Brothers and Sisters in Christ,
With all of the recent news about the Diocese of South Carolina and the Episcopal Church in the newspaper, there has been a growing misunderstanding about the nature of the crisis. As our bishop has put it so eloquently on several occasions, our profound disagreement with the Episcopal Church is over theology, morality, and polity (how the church is organized and governed). Yet what continues to be printed in the newspaper is that this whole separation is over homosexuality and the narrow view of the Diocese in contrast to the welcoming and inclusive view of the national church. This is a gross mischaracterization of the truth and represents a lie that Satan would like to sow in the minds of faithful members of our church to cause them to abandon their biblical faith and their current affiliation.
This same idea – who is welcome? – came to me in a letter this week and in a conversation with faithful persons associated with Good Shepherd. Bishop Lawrence, in his recent convention address to the diocese, answered this concern in the following way:
But I must say this again and again. This has never been about who is welcome or not welcome in our church. It’s about what we shall tell them about Jesus Christ, his mercy, his grace and his truth – it is about what we shall tell them when they come and what we shall share when we go out.
Good Shepherd has always and will continue to exist for those who are not yet here. What does this mean practically for persons who struggle sexually or self-identify as homosexual? It means that we will continue to exhibit the radical love that Jesus teaches in the Gospels. We will welcome all – understanding that “all have sinned and fallen short of the glory of God. We will offer all the transforming Gospel of Jesus Christ – a free gift obtained not by works but by faith so that none of us can boast. And we will continue to uphold the clear moral teachings of the Scriptures for all. There is no category of sin that allows the sinner to hold himself above another. All of the broken are invited into our fellowship; yet we will be careful not to elevate into leadership anyone unqualified due to unrepentant sin or lifestyle choices. We will aid all sinners in their growth in Christlikeness struggling with them to be conformed to the image of Christ.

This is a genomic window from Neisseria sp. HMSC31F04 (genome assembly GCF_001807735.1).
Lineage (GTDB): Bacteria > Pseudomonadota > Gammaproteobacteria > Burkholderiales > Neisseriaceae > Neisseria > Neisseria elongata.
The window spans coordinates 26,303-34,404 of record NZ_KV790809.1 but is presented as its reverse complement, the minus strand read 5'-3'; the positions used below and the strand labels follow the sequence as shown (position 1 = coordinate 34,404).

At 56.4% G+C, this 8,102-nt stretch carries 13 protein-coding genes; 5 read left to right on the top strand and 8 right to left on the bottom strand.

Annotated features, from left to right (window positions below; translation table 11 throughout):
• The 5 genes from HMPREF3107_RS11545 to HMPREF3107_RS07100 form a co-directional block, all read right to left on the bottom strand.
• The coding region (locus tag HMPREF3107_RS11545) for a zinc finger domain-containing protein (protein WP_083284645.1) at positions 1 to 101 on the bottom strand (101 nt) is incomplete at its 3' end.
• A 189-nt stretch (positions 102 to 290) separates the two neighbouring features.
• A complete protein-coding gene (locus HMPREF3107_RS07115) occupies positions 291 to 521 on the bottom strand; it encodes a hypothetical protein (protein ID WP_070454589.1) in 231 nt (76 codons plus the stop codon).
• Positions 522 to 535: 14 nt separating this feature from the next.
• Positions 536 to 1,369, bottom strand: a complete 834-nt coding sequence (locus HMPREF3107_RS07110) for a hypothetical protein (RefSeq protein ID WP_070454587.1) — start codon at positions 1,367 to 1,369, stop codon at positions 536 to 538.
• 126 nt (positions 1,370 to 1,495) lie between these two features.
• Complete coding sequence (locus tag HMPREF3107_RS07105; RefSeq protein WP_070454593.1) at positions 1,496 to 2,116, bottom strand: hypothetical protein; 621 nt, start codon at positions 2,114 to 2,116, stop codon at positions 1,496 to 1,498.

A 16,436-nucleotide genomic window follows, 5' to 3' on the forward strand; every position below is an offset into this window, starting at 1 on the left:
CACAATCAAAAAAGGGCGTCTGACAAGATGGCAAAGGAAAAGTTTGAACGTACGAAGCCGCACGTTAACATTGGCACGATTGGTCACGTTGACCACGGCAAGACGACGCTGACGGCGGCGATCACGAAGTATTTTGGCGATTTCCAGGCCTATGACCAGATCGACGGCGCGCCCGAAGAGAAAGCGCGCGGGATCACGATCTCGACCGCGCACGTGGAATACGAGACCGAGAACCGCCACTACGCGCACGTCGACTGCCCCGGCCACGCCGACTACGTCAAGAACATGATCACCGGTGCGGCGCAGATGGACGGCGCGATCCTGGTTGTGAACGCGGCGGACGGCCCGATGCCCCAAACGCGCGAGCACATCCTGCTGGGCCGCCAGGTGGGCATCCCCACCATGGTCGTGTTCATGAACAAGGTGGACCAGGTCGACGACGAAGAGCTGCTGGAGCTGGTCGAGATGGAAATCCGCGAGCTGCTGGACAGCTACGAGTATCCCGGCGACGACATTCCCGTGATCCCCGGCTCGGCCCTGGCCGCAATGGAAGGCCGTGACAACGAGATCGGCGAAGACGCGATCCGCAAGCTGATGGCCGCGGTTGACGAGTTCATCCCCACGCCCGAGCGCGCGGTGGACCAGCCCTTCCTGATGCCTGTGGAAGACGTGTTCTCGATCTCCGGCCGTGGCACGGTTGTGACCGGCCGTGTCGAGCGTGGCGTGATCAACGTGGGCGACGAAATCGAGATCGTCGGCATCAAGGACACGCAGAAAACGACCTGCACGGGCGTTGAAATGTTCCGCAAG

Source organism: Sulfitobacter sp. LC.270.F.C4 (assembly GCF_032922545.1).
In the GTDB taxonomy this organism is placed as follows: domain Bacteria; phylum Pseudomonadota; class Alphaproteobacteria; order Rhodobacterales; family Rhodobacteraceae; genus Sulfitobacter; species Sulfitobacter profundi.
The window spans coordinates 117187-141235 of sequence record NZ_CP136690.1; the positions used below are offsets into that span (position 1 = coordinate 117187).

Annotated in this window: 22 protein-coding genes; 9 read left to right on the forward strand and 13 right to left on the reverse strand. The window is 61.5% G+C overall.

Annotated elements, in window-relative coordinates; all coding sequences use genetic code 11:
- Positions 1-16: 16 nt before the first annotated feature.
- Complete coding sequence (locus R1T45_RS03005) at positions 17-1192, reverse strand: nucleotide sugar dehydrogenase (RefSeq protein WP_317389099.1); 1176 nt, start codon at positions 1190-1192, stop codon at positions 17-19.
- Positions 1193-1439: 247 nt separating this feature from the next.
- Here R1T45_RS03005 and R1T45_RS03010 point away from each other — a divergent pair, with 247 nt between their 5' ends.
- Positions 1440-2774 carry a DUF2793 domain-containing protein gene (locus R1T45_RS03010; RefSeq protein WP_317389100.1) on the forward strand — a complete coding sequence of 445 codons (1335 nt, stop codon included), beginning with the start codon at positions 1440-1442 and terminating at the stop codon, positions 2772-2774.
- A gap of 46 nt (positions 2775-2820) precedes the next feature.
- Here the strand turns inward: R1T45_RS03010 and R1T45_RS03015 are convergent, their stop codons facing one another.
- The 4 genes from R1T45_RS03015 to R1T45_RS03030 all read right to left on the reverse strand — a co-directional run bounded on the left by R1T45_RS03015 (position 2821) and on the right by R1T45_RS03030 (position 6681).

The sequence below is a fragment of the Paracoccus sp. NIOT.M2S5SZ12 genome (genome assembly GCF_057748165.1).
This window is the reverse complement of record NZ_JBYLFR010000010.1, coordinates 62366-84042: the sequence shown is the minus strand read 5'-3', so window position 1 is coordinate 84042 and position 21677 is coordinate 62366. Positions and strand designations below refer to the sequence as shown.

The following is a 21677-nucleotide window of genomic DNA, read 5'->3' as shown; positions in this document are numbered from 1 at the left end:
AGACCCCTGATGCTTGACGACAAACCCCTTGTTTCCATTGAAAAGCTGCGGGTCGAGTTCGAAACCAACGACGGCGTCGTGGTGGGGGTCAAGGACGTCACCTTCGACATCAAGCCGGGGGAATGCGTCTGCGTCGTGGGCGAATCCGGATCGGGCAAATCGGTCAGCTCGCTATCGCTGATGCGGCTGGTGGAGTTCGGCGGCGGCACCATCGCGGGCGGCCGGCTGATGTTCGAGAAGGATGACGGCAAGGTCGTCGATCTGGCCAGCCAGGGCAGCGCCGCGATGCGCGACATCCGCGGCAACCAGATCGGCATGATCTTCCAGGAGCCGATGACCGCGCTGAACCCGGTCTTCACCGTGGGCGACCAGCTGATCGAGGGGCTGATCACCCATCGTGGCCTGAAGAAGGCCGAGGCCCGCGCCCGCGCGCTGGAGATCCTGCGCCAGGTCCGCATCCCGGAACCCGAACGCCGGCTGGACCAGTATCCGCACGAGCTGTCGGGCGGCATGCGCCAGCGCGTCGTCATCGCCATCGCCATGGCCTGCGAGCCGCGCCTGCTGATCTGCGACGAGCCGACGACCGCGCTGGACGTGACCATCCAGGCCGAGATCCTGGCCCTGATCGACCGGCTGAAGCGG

Our national church has become captive to our culture and her definitions of inclusiveness and tolerance. Good Shepherd will forever be captive to the mind and will of God as revealed in the Holy Bible. The great freedom and transformation offered by a living relationship with Jesus Christ will be our only hope. If you or someone you know is struggling with these things, please do contact me so that we can discuss them further. I pray that as the details of our separation from the Episcopal Church are worked out, we may with clarity continue to proclaim that all are welcome at Good Shepherd.
In Christ’s all-encompassing love,
Fr. Shay +